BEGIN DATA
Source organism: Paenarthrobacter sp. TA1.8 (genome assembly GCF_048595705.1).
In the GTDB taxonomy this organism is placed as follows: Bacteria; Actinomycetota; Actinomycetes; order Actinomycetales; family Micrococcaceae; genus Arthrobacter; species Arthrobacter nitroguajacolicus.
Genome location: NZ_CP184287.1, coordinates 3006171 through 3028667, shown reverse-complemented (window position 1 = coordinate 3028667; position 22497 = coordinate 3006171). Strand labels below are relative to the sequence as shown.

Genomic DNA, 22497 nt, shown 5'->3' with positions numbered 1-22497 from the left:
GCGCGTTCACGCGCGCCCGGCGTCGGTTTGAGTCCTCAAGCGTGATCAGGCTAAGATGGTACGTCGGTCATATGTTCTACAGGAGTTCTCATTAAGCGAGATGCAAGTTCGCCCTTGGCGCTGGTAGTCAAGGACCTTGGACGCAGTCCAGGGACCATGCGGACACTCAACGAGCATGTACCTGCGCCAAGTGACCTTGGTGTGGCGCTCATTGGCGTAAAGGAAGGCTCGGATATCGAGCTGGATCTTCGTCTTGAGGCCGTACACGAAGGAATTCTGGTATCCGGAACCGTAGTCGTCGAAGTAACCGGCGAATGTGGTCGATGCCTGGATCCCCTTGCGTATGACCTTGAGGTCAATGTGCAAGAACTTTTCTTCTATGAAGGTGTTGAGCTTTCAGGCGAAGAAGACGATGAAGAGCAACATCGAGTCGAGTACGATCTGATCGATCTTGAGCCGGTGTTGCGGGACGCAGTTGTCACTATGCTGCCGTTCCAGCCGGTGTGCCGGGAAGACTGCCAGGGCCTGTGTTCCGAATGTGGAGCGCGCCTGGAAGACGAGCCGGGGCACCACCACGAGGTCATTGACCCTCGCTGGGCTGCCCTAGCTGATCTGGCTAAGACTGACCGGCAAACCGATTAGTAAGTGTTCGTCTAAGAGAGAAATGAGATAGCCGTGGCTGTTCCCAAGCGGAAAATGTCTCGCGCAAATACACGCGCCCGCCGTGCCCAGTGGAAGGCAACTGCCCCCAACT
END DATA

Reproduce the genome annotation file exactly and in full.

Source organism: Paenarthrobacter sp. TA1.8 (genome assembly GCF_048595705.1).
In the GTDB taxonomy this organism is placed as follows: Bacteria; Actinomycetota; Actinomycetes; order Actinomycetales; family Micrococcaceae; genus Arthrobacter; species Arthrobacter nitroguajacolicus.
Genome location: NZ_CP184287.1, coordinates 3006171 through 3028667, shown reverse-complemented (window position 1 = coordinate 3028667; position 22497 = coordinate 3006171). Strand labels below are relative to the sequence as shown.

Genomic DNA, 22497 nt, shown 5'->3' with positions numbered 1-22497 from the left:
GCGCGTTCACGCGCGCCCGGCGTCGGTTTGAGTCCTCAAGCGTGATCAGGCTAAGATGGTACGTCGGTCATATGTTCTACAGGAGTTCTCATTAAGCGAGATGCAAGTTCGCCCTTGGCGCTGGTAGTCAAGGACCTTGGACGCAGTCCAGGGACCATGCGGACACTCAACGAGCATGTACCTGCGCCAAGTGACCTTGGTGTGGCGCTCATTGGCGTAAAGGAAGGCTCGGATATCGAGCTGGATCTTCGTCTTGAGGCCGTACACGAAGGAATTCTGGTATCCGGAACCGTAGTCGTCGAAGTAACCGGCGAATGTGGTCGATGCCTGGATCCCCTTGCGTATGACCTTGAGGTCAATGTGCAAGAACTTTTCTTCTATGAAGGTGTTGAGCTTTCAGGCGAAGAAGACGATGAAGAGCAACATCGAGTCGAGTACGATCTGATCGATCTTGAGCCGGTGTTGCGGGACGCAGTTGTCACTATGCTGCCGTTCCAGCCGGTGTGCCGGGAAGACTGCCAGGGCCTGTGTTCCGAATGTGGAGCGCGCCTGGAAGACGAGCCGGGGCACCACCACGAGGTCATTGACCCTCGCTGGGCTGCCCTAGCTGATCTGGCTAAGACTGACCGGCAAACCGATTAGTAAGTGTTCGTCTAAGAGAGAAATGAGATAGCCGTGGCTGTTCCCAAGCGGAAAATGTCTCGCGCAAATACACGCGCCCGCCGTGCCCAGTGGAAGGCAACTGCCCCCAACT